Monday, June 30, 2014

Western Meadowlarks Bring Death

Well hey! Look at this, I'm writing twice IN A MONTH. Can we all just take a moment of silence and appreciate the significance of this moment???



OK. Seriously, though, this is a huge moment in the history of my blogging career. A second post in a two week time period.....

On another note, the whole point of this post is to discuss something that has been on my mind this week. Well, actually, it's been on my mind for a couple of weeks. SUPERSTITIONS. Superstitions are a thing that people have. 

A couple of weeks ago, I was sitting at my desk at Vivint (not really MY personal desk, but I call it MY desk because I sit there a lot...sometimes there's someone else sitting there, so technically it could be THEIR desk instead of my desk...I'll just call it MY desk... ) and I looked out the window to see a bright full moon. It also happened to be Friday the 13th. A full moon on Friday the 13th? Some people could find such a day to be a day of bad luck and...I don't know...werewolves attacking people...or ghosts pulling your comforter off in the middle of the night...but honestly I didn't really feel anything significant about the day. It was just another day of kicking butts and taking names at my amazingly satisfactory job in a Vivint call center...cough...

But I can sorta see why some people would be a little frightened by the concept of a full moon falling on a Friday the 13th. People are superstitious about a lot of things in this world. For example, some buildings don't even build a 13th floor during construction because of the bad luck that is known to fall around the number 13. Certain NBA players never change their routine to how they shoot free throws, since they fear switching up that routine would cause them to miss the free throw shots. It's madness. 

I don't have superstitions. The only thing that I'm potentially superstitious about is the concept of aliens and thunderstorms. Ever since I watched the movie War of the Worlds, I fear that every bolt of lightning is transporting a giant alien into the ground in order to inevitably emerge, attack, and exterminate the entirety of the human race. That's normal though, right?

Well, an event happened this week that has resulted in me becoming a little bit superstitious. On my day off, I had the great desire to venture off to...well...McDonald's to see if the Shamrock Shake had returned. I do enjoy a good Shamrock Shake and for some reason I always forget that McDonald's only carries the Shamrock Shake during St. Patrick's Day...which would make sense (hence the name Shamrock Shake and the fact that it is green). When I arrived at my car in the parking lot, I noticed a morbid scene on the windshield. Below is the actual picture from the front of my car:

That's a dead freaking bird. ON THE HOOD OF MY CAR. How does that happen? The logical portion of my brain would say that someone was being a jerk, saw the dead bird on the ground, and threw it on the hood of my car as a joke. Logical. Sound reasoning.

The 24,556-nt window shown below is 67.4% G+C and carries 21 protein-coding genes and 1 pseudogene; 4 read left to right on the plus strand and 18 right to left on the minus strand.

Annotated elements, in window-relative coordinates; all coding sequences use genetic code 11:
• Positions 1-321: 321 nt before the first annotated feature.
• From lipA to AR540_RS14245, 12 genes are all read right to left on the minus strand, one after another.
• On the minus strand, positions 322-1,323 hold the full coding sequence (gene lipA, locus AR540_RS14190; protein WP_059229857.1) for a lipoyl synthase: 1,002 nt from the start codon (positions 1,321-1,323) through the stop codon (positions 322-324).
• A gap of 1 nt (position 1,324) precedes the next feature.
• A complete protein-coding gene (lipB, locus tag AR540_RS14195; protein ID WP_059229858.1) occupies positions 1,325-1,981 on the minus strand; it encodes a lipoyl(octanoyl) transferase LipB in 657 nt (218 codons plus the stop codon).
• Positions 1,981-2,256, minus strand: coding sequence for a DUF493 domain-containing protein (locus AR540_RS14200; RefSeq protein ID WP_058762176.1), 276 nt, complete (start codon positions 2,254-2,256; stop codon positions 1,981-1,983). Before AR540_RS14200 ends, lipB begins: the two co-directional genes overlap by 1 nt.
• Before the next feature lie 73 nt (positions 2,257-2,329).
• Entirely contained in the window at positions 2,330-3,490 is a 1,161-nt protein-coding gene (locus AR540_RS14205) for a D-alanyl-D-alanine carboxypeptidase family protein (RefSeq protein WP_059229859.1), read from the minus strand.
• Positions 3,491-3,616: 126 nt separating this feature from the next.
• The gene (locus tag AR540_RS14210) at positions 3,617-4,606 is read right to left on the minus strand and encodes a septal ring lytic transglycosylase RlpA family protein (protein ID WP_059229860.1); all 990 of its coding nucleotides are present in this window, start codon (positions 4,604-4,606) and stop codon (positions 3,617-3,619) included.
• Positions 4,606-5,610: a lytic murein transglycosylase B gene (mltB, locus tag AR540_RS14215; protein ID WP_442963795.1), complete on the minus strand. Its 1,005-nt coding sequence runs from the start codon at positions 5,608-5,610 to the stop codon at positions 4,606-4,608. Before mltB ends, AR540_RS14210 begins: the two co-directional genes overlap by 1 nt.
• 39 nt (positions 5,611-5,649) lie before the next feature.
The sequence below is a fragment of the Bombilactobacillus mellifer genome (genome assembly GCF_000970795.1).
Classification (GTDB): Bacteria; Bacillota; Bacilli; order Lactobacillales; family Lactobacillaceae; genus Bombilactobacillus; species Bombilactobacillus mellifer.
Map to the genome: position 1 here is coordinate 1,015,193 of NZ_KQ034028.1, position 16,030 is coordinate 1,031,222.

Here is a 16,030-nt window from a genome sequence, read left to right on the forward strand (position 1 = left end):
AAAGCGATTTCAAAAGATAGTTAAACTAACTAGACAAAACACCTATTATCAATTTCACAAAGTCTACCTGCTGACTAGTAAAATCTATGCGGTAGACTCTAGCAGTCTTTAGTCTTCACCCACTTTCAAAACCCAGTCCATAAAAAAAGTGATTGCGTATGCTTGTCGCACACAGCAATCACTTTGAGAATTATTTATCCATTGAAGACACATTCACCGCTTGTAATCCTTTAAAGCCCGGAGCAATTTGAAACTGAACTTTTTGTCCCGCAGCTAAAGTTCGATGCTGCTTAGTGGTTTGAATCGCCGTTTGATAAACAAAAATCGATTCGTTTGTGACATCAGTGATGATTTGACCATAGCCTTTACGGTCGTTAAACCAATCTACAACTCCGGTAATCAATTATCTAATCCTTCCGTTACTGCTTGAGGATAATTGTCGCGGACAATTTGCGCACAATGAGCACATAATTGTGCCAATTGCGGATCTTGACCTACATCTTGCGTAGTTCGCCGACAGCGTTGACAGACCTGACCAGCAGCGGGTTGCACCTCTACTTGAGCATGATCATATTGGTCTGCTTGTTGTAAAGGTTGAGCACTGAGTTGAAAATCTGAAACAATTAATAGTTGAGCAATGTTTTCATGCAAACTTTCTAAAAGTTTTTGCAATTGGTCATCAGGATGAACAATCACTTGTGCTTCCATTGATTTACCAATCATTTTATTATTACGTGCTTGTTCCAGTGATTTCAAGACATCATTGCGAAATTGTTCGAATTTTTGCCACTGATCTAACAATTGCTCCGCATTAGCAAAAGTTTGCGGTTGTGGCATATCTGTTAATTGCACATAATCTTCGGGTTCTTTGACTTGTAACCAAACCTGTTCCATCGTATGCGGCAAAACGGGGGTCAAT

But I'm well-known as a person who's guided by the illogical portion of his brain. Who would pick up an obviously dead bird and throw it on someone's car? Bird flu, am I right? I've also watched enough Supernatural/read enough Harry Potter to understand bad juju when I see it. A dead bird doesn't just die in midair and fall smack dab onto the hood of someone's car who (just a week ago) was laughing at the thought that people would become superstitious over stupid things like full moons and Friday the 13th. 

Of course, I idiotically came inside, pulled up Google and typed in "dead bird superstitions." Obviously, this wasn't the greatest idea and would only lead me down a rabbit hole of paranoia and dread. And it did. Much like what happens when one Googles their own health symptoms and finds out that every headache could only mean herpes and/or polio. 

Here's what I discovered. When one discovers a dead bird, it's a well-known omen that means the person that finds the dead bird is inevitably going to die. Of course. The reasoning behind this reads as follows: "birds can easily move between earth and sky, humans have long viewed our feathered friends as a link between the temporal and spiritual worlds." 

I think we can all agree that I've been taught a valuable life lesson. Don't mock things that you don't understand. Don't trivialize the power of Father Sky and Mother Earth. Because I was mocking the idea of superstitions, the universe decided to play a little trick on me, with a poor, innocent Western Meadowlark to convince me to take certain things seriously.

I get it, universe. I'm going to die. Inevitably. And now I can't look at a dang Western Meadowlark without thinking of death, werewolves, Friday the 13th, and the bird flu. Serves me right. 

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